The producers of a guideline that only incorporates RCT data must be prepared not to address some important issues that arise in clinical practice. RCT data provides evidence that one can be confident in the results, but on the other hand RCTs may provide limited external validity. Often clinical trials have very strict inclusion/exclusion criteria that may limit the generalizability of the study results. In practice, the limitations of the available data will need to be acknowledged, and the recommendations that result be duly cautious, pointing out the pitfalls.
What about internal versus external validity? Can results of guideline utilization in Texas, in the National Health Service in the United Kingdom, or elsewhere be generalized to other populations? Strict inclusion/exclusion study criteria may potentially limit the external validity of the studies used in a GPT. On the other hand, very loose inclusion/exclusion study criteria will limit the internal validity of the studies used to develop the GPT.
An example of a common clinical practice that is difficult to thoroughly evaluate with RCTs is the use of antipsychotic polypharmacy. An RCT examining every possible antipsychotic polypharmacy regimen would be difficult to conduct. It would have to be incredibly large in size to incorporate all the possible antipsychotic polypharmacy regimens and have the power to show differences between regimens. So is it better for a guideline to ignore a treatment with little to no evidence to support its practice (such as non-clozapine antipsychotic polypharmacy) altogether despite a significant segment of the population being treated with antipsychotic polypharmacy because monotherapy treatment has failed in the past, or is it better to provide practitioners with tools (e.g. rating scales) to use in the evaluation of individual patients as a basis for deciding if an intervention that is not supported by RCT evidence is helpful for the individual patient? It is hard to be definitive. If the guideline is trying to provide only firm, concrete evidence from RCTs to its users, then one would not want to include case–control or expert opinion data.
What about industry versus non-industry RCTs? It has become clearer that some industry sponsored studies are not published if there are not positive results. However, rectifying the publication bias can be problematic, as there have been instances of delay and refusal for requests for raw data from unpublished trials during the NICE process.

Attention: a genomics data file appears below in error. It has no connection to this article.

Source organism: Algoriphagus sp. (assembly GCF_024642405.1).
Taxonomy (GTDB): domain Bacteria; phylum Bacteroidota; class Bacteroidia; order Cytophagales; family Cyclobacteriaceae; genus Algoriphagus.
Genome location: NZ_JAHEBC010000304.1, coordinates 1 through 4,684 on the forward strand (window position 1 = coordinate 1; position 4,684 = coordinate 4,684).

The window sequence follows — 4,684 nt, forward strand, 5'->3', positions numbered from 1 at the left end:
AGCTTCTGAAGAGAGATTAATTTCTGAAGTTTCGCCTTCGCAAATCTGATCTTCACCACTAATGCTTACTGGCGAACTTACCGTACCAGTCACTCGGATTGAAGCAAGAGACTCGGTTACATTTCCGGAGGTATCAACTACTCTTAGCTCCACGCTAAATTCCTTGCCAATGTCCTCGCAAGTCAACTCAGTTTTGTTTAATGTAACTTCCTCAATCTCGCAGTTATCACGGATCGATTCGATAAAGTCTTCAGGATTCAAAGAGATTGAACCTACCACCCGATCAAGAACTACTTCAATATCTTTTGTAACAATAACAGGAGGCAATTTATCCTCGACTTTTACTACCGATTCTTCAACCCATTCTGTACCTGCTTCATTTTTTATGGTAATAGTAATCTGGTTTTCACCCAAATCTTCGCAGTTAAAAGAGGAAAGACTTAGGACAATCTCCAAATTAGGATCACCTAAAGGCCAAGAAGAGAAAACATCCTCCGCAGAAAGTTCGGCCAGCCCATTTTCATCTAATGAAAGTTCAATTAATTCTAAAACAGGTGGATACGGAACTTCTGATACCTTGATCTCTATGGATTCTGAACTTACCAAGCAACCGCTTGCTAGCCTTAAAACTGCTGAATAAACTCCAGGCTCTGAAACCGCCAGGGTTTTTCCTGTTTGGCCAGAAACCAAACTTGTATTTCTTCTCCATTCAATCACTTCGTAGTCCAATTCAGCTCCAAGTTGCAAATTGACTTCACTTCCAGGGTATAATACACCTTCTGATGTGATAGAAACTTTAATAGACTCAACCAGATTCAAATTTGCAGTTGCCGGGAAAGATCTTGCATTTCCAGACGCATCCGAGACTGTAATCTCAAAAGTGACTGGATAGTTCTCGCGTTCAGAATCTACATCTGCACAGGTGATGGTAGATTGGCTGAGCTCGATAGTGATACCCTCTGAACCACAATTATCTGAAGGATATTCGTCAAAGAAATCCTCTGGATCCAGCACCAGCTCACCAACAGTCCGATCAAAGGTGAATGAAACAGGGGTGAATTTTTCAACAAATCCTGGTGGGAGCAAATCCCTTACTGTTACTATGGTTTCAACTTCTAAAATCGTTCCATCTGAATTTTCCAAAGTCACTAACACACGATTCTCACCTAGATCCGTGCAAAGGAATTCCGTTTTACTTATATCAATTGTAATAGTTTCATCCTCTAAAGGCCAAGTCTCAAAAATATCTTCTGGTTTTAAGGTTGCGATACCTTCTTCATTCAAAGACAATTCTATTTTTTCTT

Do industry sponsored studies hold less weight than non-industry studies? Are the producers of GPTs assuring the RCT study design is not providing an unfair advantage to one of the treatments being studied? Examples of potentially unfair advantage in study design are seen in early studies comparing haloperidol versus second-generation antipsychotics, which used haloperidol doses that are higher than seen in clinical practice today (Davis et al., 2003).
The scope of any guideline, toolkit, or protocol needs to be clearly delineated. For instance, the TMAP schizophrenia guideline examines antipsychotic medication management in the acute and maintenance treatment phases of adult schizophrenia. Other areas of treatment such as psychosocial interventions are not addressed by the TMAP schizophrenia guideline.
Who will be involved in the evaluation process? This may seem like a benign issue, but failure to include necessary topic experts in the development process of GPTs may raise issues about the final results. Is the evaluation group large or diverse enough? Having a small homogeneous GPT development group, might be easy to manage, but could lead to important information or issues being overlooked, minimized, or interject bias into the process. The inclusion of a variety of individuals with differing expertise as contributors to GPTs is an important aspect of the development process. Contributors can greatly influence the direction of the document and in many cases provide first-hand knowledge of the data being examined. Expert opinion provided in guidelines is commonly presented from researchers, clinicians, academics, administrators, and sometimes consumers, and also covers topics where there may be a lack of literature evidence addressing the topic. Protocol recommendations are usually developed by practitioners highly experienced in dealing with the clinical situation. Any expert opinion utilized in protocol development focuses on issues of implementation, if it is utilized at all.